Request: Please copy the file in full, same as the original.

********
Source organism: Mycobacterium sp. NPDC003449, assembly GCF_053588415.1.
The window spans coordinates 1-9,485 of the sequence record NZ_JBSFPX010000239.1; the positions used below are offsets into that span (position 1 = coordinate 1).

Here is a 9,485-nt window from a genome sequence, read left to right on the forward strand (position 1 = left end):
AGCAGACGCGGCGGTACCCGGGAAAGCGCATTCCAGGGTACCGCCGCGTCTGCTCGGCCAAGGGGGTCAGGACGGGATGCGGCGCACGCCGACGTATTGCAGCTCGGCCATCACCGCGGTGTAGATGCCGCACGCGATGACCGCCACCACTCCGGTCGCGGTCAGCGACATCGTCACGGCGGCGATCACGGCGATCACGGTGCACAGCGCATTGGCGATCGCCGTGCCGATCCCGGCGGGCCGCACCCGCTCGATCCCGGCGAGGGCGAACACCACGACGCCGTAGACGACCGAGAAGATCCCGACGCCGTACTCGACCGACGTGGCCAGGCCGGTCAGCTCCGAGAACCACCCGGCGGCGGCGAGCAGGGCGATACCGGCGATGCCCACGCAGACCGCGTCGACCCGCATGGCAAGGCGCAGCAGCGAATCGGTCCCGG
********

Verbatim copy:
Source organism: Mycobacterium sp. NPDC003449, assembly GCF_053588415.1.
The window spans coordinates 1-9,485 of the sequence record NZ_JBSFPX010000239.1; the positions used below are offsets into that span (position 1 = coordinate 1).

Here is a 9,485-nt window from a genome sequence, read left to right on the forward strand (position 1 = left end):
AGCAGACGCGGCGGTACCCGGGAAAGCGCATTCCAGGGTACCGCCGCGTCTGCTCGGCCAAGGGGGTCAGGACGGGATGCGGCGCACGCCGACGTATTGCAGCTCGGCCATCACCGCGGTGTAGATGCCGCACGCGATGACCGCCACCACTCCGGTCGCGGTCAGCGACATCGTCACGGCGGCGATCACGGCGATCACGGTGCACAGCGCATTGGCGATCGCCGTGCCGATCCCGGCGGGCCGCACCCGCTCGATCCCGGCGAGGGCGAACACCACGACGCCGTAGACGACCGAGAAGATCCCGACGCCGTACTCGACCGACGTGGCCAGGCCGGTCAGCTCCGAGAACCACCCGGCGGCGGCGAGCAGGGCGATACCGGCGATGCCCACGCAGACCGCGTCGACCCGCATGGCAAGGCGCAGCAGCGAATCGGTCCCGG